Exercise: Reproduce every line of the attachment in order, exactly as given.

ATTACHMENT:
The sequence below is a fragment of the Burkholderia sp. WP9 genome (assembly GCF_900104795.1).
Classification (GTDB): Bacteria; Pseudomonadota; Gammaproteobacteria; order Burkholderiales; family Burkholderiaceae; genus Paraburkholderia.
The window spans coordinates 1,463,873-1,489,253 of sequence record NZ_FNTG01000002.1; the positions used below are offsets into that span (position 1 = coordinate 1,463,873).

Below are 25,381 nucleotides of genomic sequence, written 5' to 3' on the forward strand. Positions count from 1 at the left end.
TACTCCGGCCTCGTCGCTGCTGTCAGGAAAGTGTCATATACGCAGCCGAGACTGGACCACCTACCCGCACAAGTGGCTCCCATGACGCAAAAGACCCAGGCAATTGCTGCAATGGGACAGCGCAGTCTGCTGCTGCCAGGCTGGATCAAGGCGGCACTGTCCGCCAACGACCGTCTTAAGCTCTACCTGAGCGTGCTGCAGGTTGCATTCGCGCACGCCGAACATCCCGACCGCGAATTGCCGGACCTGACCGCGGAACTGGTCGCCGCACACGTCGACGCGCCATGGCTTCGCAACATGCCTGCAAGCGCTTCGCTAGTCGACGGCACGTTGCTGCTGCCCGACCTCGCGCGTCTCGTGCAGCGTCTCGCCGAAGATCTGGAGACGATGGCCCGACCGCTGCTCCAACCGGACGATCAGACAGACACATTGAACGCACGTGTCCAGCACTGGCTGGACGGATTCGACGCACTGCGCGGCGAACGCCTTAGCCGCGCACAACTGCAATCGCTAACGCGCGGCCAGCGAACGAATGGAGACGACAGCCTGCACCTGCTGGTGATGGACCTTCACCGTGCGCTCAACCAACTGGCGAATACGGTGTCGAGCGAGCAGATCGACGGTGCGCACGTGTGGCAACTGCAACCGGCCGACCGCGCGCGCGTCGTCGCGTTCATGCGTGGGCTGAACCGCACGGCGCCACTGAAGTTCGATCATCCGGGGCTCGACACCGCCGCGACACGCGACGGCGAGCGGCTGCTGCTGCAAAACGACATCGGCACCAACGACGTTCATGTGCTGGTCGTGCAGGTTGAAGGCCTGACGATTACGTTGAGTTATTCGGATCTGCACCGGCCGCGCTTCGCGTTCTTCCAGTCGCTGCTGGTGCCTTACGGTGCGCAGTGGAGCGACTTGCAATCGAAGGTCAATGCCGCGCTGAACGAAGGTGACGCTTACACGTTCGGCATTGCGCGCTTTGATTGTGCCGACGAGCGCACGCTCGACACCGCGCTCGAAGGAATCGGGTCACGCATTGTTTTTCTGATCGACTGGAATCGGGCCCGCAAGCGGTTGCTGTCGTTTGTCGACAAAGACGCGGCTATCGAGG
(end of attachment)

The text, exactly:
The sequence below is a fragment of the Burkholderia sp. WP9 genome (assembly GCF_900104795.1).
Classification (GTDB): Bacteria; Pseudomonadota; Gammaproteobacteria; order Burkholderiales; family Burkholderiaceae; genus Paraburkholderia.
The window spans coordinates 1,463,873-1,489,253 of sequence record NZ_FNTG01000002.1; the positions used below are offsets into that span (position 1 = coordinate 1,463,873).

Below are 25,381 nucleotides of genomic sequence, written 5' to 3' on the forward strand. Positions count from 1 at the left end.
TACTCCGGCCTCGTCGCTGCTGTCAGGAAAGTGTCATATACGCAGCCGAGACTGGACCACCTACCCGCACAAGTGGCTCCCATGACGCAAAAGACCCAGGCAATTGCTGCAATGGGACAGCGCAGTCTGCTGCTGCCAGGCTGGATCAAGGCGGCACTGTCCGCCAACGACCGTCTTAAGCTCTACCTGAGCGTGCTGCAGGTTGCATTCGCGCACGCCGAACATCCCGACCGCGAATTGCCGGACCTGACCGCGGAACTGGTCGCCGCACACGTCGACGCGCCATGGCTTCGCAACATGCCTGCAAGCGCTTCGCTAGTCGACGGCACGTTGCTGCTGCCCGACCTCGCGCGTCTCGTGCAGCGTCTCGCCGAAGATCTGGAGACGATGGCCCGACCGCTGCTCCAACCGGACGATCAGACAGACACATTGAACGCACGTGTCCAGCACTGGCTGGACGGATTCGACGCACTGCGCGGCGAACGCCTTAGCCGCGCACAACTGCAATCGCTAACGCGCGGCCAGCGAACGAATGGAGACGACAGCCTGCACCTGCTGGTGATGGACCTTCACCGTGCGCTCAACCAACTGGCGAATACGGTGTCGAGCGAGCAGATCGACGGTGCGCACGTGTGGCAACTGCAACCGGCCGACCGCGCGCGCGTCGTCGCGTTCATGCGTGGGCTGAACCGCACGGCGCCACTGAAGTTCGATCATCCGGGGCTCGACACCGCCGCGACACGCGACGGCGAGCGGCTGCTGCTGCAAAACGACATCGGCACCAACGACGTTCATGTGCTGGTCGTGCAGGTTGAAGGCCTGACGATTACGTTGAGTTATTCGGATCTGCACCGGCCGCGCTTCGCGTTCTTCCAGTCGCTGCTGGTGCCTTACGGTGCGCAGTGGAGCGACTTGCAATCGAAGGTCAATGCCGCGCTGAACGAAGGTGACGCTTACACGTTCGGCATTGCGCGCTTTGATTGTGCCGACGAGCGCACGCTCGACACCGCGCTCGAAGGAATCGGGTCACGCATTGTTTTTCTGATCGACTGGAATCGGGCCCGCAAGCGGTTGCTGTCGTTTGTCGACAAAGACGCGGCTATCGAGG